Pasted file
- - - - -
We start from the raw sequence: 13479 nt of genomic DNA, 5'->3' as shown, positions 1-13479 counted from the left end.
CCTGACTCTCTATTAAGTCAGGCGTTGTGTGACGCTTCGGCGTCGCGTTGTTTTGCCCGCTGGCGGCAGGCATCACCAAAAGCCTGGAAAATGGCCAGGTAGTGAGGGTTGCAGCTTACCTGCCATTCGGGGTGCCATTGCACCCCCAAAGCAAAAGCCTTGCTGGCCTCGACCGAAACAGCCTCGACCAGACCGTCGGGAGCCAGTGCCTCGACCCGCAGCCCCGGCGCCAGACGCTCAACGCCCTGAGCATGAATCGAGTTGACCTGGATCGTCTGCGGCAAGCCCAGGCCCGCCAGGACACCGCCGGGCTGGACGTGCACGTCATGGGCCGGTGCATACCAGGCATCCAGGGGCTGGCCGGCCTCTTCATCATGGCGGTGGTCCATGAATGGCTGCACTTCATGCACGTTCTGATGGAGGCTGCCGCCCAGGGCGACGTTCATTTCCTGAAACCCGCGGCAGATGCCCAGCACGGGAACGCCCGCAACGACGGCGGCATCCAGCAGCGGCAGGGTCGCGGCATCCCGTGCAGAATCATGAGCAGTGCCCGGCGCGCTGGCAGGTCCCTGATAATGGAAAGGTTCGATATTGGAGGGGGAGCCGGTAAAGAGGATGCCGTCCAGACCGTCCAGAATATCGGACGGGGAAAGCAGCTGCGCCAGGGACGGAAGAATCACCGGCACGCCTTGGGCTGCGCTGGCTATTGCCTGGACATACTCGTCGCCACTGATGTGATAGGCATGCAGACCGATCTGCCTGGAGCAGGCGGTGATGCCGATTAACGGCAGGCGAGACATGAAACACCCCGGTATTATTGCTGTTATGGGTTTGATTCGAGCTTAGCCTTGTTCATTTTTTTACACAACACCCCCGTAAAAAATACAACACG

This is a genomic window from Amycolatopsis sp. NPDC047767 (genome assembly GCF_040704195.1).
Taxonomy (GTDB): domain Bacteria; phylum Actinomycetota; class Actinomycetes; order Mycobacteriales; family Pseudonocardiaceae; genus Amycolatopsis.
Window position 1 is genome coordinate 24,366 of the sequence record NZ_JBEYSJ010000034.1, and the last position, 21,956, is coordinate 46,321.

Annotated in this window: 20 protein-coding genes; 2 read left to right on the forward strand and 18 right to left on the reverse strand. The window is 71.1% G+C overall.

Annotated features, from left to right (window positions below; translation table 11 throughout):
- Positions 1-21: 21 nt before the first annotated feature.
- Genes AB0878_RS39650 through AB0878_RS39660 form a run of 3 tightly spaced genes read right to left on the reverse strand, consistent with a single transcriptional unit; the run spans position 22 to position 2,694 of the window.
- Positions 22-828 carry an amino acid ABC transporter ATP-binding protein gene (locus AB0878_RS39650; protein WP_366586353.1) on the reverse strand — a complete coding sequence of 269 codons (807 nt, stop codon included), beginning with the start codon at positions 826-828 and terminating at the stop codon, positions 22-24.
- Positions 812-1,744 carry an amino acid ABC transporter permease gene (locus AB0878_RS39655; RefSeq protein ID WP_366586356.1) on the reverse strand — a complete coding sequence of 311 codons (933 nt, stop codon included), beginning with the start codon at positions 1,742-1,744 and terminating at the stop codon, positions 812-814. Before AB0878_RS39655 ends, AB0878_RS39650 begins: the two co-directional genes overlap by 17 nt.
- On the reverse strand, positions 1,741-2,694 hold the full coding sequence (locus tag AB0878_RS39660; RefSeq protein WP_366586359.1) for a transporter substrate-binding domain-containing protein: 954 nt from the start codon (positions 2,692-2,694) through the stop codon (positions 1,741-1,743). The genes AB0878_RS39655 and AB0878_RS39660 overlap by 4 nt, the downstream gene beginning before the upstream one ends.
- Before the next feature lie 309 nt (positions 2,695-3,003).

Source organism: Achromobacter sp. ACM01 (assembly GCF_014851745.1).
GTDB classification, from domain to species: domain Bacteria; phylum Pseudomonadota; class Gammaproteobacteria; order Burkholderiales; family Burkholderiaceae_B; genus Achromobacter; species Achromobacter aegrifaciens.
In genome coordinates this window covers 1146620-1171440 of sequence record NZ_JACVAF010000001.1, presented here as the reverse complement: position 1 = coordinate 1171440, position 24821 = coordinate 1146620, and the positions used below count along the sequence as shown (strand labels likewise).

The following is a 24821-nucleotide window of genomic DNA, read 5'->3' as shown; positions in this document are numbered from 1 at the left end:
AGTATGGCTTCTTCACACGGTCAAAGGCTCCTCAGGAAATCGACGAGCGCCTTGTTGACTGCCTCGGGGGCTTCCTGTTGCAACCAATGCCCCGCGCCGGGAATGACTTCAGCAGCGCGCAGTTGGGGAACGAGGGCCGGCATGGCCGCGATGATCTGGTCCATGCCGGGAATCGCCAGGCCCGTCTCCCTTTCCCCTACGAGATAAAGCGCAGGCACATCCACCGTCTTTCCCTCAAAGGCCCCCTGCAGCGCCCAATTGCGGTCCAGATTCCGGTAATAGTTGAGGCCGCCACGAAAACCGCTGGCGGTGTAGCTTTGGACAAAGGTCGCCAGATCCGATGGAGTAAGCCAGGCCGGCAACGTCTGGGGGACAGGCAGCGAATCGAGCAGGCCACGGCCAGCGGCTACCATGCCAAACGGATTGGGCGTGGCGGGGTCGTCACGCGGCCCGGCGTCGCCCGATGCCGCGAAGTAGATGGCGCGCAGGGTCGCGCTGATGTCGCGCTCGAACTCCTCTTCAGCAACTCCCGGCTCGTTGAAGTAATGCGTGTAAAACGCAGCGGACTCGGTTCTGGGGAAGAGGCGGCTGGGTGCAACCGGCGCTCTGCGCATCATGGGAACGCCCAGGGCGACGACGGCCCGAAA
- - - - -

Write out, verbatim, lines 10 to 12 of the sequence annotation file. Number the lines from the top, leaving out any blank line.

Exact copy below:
- Positions 22-828 carry an amino acid ABC transporter ATP-binding protein gene (locus AB0878_RS39650; protein WP_366586353.1) on the reverse strand — a complete coding sequence of 269 codons (807 nt, stop codon included), beginning with the start codon at positions 826-828 and terminating at the stop codon, positions 22-24.
- Positions 812-1,744 carry an amino acid ABC transporter permease gene (locus AB0878_RS39655; RefSeq protein ID WP_366586356.1) on the reverse strand — a complete coding sequence of 311 codons (933 nt, stop codon included), beginning with the start codon at positions 1,742-1,744 and terminating at the stop codon, positions 812-814. Before AB0878_RS39655 ends, AB0878_RS39650 begins: the two co-directional genes overlap by 17 nt.
- On the reverse strand, positions 1,741-2,694 hold the full coding sequence (locus tag AB0878_RS39660; RefSeq protein WP_366586359.1) for a transporter substrate-binding domain-containing protein: 954 nt from the start codon (positions 2,692-2,694) through the stop codon (positions 1,741-1,743). The genes AB0878_RS39655 and AB0878_RS39660 overlap by 4 nt, the downstream gene beginning before the upstream one ends.